In 1968, Lloyd Dunn published his often-cited article, “Special Education for the Mildly Retarded—Is Much of it Justifiable?” In it, he argued that minority and low-income students were being classified as mildly mentally retarded (author’s note: “mildly mentally retarded” was a catchall phrase that included a number of disabilities; this term, which is considered offensive, is no longer acceptable) more than was justified, stating, “In my view, much of our past and present practices are morally and educationally wrong. We have been living at the mercy of general educators who have referred their problem children to us. And we have been generally ill prepared and ineffective in educating these children. Let us stop being pressured into continuing and expanding a special education program that we know now to be undesirable for many of the children we are dedicated to serve.”
Over 50 years have passed since Dunn’s impassioned plea for equity and quality in special education, and yet arguments about disproportionate representation of low-income students and students of color in special education continue. There have been many advances in special education since 1968, and still the evils that Dunn railed against persist to this day. Disproportionality remains a cause of disagreement and at times bitter debate among researchers, educators, advocates, and policymakers.
In 1975, Congress enacted the Education for All Handicapped Children Act (Public Law 94-142) guaranteeing a free, appropriate public education to each child with a disability. In 1997, PL 94-142 was amended to become the Individuals with Disabilities Education Act (IDEA). The stated purposes of the law were to improve how children with disabilities were identified and educated, evaluate the success of these efforts, and provide due process protections for children and families. According to the US Department of Education’s Office of Special Education and Rehabilitative Services, “This law had a dramatic, positive impact on millions of children with disabilities in every state and each local community across the country.”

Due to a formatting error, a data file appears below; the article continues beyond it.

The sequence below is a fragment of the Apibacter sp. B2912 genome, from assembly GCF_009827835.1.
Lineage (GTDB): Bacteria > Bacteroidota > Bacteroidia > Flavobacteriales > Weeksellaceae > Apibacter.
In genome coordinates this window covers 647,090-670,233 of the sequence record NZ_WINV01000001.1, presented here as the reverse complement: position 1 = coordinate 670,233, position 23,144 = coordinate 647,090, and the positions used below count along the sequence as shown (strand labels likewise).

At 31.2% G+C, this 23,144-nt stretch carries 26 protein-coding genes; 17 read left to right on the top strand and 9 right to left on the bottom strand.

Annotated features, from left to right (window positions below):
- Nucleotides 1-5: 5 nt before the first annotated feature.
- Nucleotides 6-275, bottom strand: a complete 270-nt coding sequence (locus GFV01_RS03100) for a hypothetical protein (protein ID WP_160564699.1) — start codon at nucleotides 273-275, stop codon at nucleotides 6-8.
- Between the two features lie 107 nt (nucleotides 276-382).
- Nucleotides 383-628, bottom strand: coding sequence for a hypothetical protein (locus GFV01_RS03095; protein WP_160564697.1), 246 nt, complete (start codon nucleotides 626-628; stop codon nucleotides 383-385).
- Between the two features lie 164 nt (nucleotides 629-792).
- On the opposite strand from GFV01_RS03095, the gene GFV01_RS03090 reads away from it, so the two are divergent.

Since the passage of PL 94-142 45 years ago, significant progress has been made toward meeting its goals for developing and implementing effective programs and services for early intervention, special education, and related services. Before IDEA, many children were disastrously denied an education at all. For example, in 1970, schools educated only one in five children with disabilities, and numerous states had laws excluding certain students, including children who were deaf, blind, emotionally disturbed, or cognitively challenged (US Department of Education, 2015). Many studies, however, cast doubt on whether the rights and purported benefits of IDEA have been applied equally for all children and, most notably, children of color. Concern persists that students are being segregated through prejudiced or otherwise inappropriate educational decisions (Blanchett, Mumford, & Beachum, 2005; Proctor, Graves, & Esch, 2012). A large number of studies report that the students who are most likely to be placed in special education are Black, male, and poverty-stricken (Harry, Klinger, & Moore, 2000; Holzman, 2006; Noguera, 2005). More recently, Mohammad (2016) maintains that Black male students are disproportionately placed in the special educational systems throughout inner-city public schools in the United States.